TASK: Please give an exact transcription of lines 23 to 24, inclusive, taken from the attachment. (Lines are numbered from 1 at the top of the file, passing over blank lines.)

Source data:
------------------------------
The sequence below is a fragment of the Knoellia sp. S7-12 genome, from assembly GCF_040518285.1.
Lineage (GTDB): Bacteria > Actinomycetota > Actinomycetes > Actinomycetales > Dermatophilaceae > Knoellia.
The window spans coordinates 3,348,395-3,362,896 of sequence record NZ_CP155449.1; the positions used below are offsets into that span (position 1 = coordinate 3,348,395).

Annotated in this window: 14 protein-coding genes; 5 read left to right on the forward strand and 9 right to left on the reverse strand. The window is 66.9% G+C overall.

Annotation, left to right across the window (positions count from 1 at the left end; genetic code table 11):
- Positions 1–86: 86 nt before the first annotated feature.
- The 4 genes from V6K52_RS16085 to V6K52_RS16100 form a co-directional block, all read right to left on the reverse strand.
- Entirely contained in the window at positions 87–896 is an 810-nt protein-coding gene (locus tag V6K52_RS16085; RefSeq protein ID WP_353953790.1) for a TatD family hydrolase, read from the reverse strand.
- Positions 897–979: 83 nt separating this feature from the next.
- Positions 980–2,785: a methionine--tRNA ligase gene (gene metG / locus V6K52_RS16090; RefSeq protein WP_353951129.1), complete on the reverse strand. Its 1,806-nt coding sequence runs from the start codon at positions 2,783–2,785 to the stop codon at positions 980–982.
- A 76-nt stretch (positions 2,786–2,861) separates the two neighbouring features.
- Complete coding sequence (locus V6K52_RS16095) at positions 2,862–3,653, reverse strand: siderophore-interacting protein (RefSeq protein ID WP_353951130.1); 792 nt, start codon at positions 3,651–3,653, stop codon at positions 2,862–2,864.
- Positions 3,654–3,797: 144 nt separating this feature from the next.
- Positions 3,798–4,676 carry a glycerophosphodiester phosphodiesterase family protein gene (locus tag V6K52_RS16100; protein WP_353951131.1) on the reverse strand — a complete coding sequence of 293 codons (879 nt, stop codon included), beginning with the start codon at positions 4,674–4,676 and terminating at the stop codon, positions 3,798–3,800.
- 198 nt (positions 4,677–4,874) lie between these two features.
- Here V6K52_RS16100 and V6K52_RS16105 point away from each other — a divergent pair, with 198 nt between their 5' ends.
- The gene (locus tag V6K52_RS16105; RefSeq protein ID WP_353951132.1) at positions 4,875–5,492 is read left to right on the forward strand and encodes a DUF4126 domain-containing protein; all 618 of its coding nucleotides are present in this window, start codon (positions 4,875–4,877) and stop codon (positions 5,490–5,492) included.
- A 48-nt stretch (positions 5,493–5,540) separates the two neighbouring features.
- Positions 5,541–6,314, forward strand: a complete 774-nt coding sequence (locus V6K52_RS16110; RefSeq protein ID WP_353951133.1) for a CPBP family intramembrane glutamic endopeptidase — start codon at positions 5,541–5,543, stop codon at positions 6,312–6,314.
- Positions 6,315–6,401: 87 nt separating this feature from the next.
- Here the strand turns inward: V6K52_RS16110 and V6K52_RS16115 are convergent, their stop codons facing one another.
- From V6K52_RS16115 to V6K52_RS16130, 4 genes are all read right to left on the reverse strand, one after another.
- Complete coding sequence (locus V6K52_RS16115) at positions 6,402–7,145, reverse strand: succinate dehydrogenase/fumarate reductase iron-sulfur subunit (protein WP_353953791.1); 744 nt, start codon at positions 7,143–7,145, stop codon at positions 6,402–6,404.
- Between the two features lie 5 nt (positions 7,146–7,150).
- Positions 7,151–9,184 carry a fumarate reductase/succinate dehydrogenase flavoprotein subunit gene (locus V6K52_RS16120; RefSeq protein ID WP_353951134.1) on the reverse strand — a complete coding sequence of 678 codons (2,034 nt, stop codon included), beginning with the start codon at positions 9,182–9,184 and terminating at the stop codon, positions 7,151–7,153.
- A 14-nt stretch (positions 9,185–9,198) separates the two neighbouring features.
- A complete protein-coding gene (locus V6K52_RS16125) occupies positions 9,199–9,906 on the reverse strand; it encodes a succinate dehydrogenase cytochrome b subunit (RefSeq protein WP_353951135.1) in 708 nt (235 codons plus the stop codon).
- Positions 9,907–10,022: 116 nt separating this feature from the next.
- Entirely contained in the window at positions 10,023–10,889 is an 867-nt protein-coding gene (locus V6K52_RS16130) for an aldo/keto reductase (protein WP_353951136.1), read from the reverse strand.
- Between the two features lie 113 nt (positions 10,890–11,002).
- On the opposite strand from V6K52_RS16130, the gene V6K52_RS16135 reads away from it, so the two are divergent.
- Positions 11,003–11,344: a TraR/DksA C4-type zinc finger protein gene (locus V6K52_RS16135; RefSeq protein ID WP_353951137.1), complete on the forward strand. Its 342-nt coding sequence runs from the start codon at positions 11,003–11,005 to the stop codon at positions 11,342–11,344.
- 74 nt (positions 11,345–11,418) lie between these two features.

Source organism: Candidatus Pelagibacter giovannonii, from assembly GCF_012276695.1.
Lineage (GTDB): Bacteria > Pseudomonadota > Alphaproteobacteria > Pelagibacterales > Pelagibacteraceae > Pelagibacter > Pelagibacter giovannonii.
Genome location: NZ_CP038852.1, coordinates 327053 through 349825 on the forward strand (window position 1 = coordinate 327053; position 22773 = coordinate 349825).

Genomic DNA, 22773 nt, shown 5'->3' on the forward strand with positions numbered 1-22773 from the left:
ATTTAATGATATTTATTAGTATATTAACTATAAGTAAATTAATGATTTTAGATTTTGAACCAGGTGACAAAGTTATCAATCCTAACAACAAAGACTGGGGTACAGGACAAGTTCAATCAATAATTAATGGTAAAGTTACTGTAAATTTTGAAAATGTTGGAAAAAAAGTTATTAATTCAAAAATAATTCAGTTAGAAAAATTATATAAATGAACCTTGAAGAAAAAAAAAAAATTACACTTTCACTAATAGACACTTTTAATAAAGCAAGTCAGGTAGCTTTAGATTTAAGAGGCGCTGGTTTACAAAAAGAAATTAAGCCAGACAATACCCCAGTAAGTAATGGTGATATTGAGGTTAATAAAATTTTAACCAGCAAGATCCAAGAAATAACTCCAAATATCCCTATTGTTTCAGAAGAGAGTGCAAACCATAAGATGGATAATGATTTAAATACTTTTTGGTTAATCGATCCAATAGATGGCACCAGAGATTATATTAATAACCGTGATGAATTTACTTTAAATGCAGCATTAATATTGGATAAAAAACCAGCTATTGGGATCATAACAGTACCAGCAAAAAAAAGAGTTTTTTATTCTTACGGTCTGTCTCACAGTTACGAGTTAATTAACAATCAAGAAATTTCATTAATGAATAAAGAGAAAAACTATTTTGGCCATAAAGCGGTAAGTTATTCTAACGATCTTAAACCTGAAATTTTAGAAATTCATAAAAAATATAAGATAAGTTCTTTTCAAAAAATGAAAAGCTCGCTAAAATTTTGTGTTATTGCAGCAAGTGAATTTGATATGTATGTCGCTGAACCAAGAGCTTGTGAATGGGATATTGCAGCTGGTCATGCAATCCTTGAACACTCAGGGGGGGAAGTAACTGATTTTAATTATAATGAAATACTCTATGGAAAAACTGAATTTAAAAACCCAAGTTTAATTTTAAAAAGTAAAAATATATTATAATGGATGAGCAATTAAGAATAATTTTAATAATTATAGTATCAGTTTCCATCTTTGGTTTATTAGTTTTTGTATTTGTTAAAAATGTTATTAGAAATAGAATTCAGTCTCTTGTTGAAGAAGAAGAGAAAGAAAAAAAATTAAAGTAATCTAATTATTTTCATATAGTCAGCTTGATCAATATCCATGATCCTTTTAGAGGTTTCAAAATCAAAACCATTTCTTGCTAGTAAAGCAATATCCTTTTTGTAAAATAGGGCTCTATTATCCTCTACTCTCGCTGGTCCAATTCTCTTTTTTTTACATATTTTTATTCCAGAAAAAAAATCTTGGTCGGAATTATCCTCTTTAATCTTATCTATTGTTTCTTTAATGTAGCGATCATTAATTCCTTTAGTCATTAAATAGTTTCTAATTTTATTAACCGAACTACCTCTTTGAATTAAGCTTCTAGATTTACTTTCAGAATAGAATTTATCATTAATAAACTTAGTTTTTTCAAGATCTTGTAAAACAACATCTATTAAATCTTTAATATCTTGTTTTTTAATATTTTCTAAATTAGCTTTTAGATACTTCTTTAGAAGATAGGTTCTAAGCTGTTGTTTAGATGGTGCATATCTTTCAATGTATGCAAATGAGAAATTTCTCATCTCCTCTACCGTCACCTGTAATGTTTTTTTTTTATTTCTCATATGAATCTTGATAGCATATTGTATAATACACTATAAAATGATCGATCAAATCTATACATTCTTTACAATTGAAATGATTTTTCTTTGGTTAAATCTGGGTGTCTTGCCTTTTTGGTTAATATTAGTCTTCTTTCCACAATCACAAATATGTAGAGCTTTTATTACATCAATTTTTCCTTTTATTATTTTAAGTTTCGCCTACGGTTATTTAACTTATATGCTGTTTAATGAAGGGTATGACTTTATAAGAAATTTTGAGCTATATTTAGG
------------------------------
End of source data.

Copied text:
- Complete coding sequence (locus V6K52_RS16115) at positions 6,402–7,145, reverse strand: succinate dehydrogenase/fumarate reductase iron-sulfur subunit (protein WP_353953791.1); 744 nt, start codon at positions 7,143–7,145, stop codon at positions 6,402–6,404.
- Between the two features lie 5 nt (positions 7,146–7,150).